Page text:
Kick-starting NFP Social Enterprises
Wednesday, 13th January 2016 at 9:24 am
After decades of volunteering for social enterprises, entrepreneur Barry Green set out to create his own organisation with the mission of helping Not for Profits to become financially independent, writes Ellie Cooper in this week’s Spotlight on Social Enterprise.
Since the 1960s Barry Green has worked on social enterprise projects as an engineer – before the term itself was recognised. During that time he developed partnerships with organisations from the United Nations to Oxfam to achieve positive change in developing nations.
Three years ago he formed a connection with a Perth-based refugee organisation, the Karen Welfare Association, which inspired Green to set up Sesteem, a play on words of self-esteem.
“[The founder] had spent $200,000 in 1992 to set up an aquaculture project on behalf of these people as a social enterprise,” Green said.
“And finally the project actually failed because they didn’t have a marketing plan. They can produce 40 tons of fish a year, but they didn’t know where to sell it or anything.
“The project has been sitting stagnant for many years… so I put a business plan together, and I worked out that it needed $400,000 to get it started, but it could produce around $500,000 in profit a year once it was working.
“Because of all the infrastructure that was already there it was a very good project.”
Green said he became passionate about social enterprise as a sustainability project for Not for Profits, and conducted workshops with organisations to establish their needs.
“Many of them [NFPs] would like to become less grant dependent, but they don’t have the resources, they don’t have the funding and they don’t have the management capacity to set up social enterprises. So we will do that on their behalf,” he said.
“So that’s how the concept of Sesteem evolved. Sesteem is an organisation that will identify projects, and, out of our own development fund, we will provide the funding on a zero or very low interest loan.
“It’s a profit for purpose, but all the profit will go back into the development fund.”
Green said the funding provided to the Not for Profit is secure because the Sesteem management team develops the business plan and runs the project.
“In return, Sesteem will set up each project as an individual company, and Sesteem will hold 10 per cent of the shares in that company, and the NFP will hold 90 per cent,” he said.
“Generally in the type of businesses we’re looking at, the loan can be repaid in 12 to 15 months.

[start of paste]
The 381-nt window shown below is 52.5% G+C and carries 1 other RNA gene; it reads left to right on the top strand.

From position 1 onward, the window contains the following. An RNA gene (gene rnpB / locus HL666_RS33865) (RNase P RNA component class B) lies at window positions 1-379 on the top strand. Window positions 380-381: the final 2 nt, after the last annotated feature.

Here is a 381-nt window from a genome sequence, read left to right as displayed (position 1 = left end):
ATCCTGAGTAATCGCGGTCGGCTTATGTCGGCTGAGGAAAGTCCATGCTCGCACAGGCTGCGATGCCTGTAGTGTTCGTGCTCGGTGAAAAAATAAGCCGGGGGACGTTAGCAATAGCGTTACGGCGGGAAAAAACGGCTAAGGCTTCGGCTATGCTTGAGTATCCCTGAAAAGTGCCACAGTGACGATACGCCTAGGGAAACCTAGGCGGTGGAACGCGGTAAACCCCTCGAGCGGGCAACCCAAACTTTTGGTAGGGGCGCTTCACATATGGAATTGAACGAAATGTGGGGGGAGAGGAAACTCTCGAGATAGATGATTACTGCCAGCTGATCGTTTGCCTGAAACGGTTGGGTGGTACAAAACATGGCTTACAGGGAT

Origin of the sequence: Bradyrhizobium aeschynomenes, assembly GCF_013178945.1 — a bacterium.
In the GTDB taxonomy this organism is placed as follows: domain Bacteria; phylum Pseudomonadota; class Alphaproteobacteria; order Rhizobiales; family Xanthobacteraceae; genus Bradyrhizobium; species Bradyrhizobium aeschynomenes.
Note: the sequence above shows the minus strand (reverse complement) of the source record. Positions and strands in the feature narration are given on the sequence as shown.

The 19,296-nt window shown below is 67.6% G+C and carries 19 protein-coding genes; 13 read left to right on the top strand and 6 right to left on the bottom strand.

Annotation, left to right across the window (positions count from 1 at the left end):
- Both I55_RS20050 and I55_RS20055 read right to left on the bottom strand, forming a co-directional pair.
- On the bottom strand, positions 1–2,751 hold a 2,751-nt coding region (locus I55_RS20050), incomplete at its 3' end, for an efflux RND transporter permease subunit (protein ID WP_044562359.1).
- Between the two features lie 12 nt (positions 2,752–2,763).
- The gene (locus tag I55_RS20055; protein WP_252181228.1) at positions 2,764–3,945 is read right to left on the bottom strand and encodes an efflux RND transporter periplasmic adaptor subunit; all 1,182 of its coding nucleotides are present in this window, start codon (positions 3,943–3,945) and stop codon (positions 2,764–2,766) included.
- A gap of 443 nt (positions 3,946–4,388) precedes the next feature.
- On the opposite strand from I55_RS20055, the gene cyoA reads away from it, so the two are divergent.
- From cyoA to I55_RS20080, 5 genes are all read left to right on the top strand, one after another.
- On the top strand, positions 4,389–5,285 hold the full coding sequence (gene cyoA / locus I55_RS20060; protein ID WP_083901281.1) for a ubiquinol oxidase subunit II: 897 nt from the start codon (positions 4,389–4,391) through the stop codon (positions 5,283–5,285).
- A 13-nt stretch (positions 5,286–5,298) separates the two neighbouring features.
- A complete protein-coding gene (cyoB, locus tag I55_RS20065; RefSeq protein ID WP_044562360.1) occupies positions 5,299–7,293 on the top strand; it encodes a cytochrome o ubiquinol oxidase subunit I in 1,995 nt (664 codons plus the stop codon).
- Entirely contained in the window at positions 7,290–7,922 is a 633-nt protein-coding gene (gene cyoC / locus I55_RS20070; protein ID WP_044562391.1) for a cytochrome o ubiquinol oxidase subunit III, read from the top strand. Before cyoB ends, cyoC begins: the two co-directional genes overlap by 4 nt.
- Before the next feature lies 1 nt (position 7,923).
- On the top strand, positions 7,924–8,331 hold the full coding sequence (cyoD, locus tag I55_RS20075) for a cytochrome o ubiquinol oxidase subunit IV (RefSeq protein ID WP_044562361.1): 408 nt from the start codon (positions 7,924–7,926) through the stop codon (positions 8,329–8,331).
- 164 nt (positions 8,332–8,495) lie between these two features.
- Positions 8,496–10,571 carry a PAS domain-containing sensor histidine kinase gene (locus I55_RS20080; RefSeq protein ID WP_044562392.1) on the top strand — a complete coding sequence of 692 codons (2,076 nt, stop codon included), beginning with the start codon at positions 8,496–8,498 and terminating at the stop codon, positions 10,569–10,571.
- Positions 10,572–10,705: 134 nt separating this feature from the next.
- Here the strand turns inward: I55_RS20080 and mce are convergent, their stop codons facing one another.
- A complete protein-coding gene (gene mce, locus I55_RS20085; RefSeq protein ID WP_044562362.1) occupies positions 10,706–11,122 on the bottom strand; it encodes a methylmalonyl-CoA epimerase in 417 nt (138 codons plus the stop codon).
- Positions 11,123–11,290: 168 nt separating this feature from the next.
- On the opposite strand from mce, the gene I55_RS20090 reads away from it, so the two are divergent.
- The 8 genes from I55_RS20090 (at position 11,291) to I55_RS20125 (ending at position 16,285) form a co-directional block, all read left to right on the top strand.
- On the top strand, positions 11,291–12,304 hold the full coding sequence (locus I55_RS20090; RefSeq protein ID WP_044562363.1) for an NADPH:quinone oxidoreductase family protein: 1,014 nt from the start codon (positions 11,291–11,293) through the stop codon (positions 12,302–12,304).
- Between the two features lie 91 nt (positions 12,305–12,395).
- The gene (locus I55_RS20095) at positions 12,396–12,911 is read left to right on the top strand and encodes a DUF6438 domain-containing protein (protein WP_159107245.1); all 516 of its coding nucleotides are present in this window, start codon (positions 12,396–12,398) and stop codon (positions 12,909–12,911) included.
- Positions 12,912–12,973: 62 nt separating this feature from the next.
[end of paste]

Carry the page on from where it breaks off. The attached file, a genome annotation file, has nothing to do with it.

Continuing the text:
“Once that’s done, every year there’s a dividend distribution, Sesteem takes 10 per cent of the profits and puts it back into the development fund, and the NFP gets 90 per cent of the profits and become less grant dependent, which is our goal.”
He said that his social enterprise model could also generate jobs within the Not for Profit, and Sesteem would train people to run the business.
In Perth, Green has sought to partner with a number of Not for Profits to create social enterprise projects.
“We really want to make contact with other NFPs that have ideas – or don’t have ideas – that would be willing to work under this concept,” he said.
“It could be any NFP, even if they don’t have an idea, we will come up with an idea and structure a plan for them.
“We want to be a one stop shop for social enterprise development in Australia.”
For Not for Profits that don’t have a social enterprise idea, Green developed a system for growing fresh produce in vertical cages in climate controlled greenhouse conditions.
“These can be scalable because they can be as big and as many of them on acreage, or we can do it on a small inner city rooftop,” he said.
“So we can structure a vegetable growing program for a NFP organisation, whether it be on an urban derelict site or whether it be on a rooftop or whether it be on 5 acres in the country, we can do it.
“And funnily enough the vegetables grown under those conditions, because we can grow 365 days a year because of the greenhouse controlled conditions, there’s quite a large profit margin in it.”
Green said the greatest challenge in establishing the projects is fundraising. With a career in project management, and armed with solid business plans, he admits to being surprised at the difficulty of raising capital.
“The thing that is so frustrating is that, under the Sesteem model, once the project is up and running, it becomes self-sustainable after 12 months because it generates profit, but we’ve found the initial startup fundraising hard,” he said.
“Our difficulty is we have no runs on the board because we’re a startup concept and people don’t look at that, and we also have no bricks and mortar security.”
He also said the problem was that he thought big, seeking funding upwards of $100,000 that would also generate large returns.
“I did quite a lot of research, talking to financiers and philanthropic organisations, and I even submitted grant applications to governments,” he said.
“There’s a big void. Philanthropic organisations will generally fund small projects up to, say, $50,000, and then you go to the big boys who will only do sort of $5 million plus, there’s nothing to fill that gap in between.”
Green has since been refining his approach, and in December 2015 launched Game Changers, a dedicated fundraising arm of Sesteem.
He is now exploring emerging fundraising options, including benefit bonds and impact investing.
“There is no question that Sesteem is going to work. Gradually we’re getting there and gradually we’re building a new network,” he said.
“We also want to talk to NFPs large or small that are interested in a social enterprise operation because the more potential projects we can say we’ve got on the books the more viability we’ve got at getting out there and raising funds for each particular project.”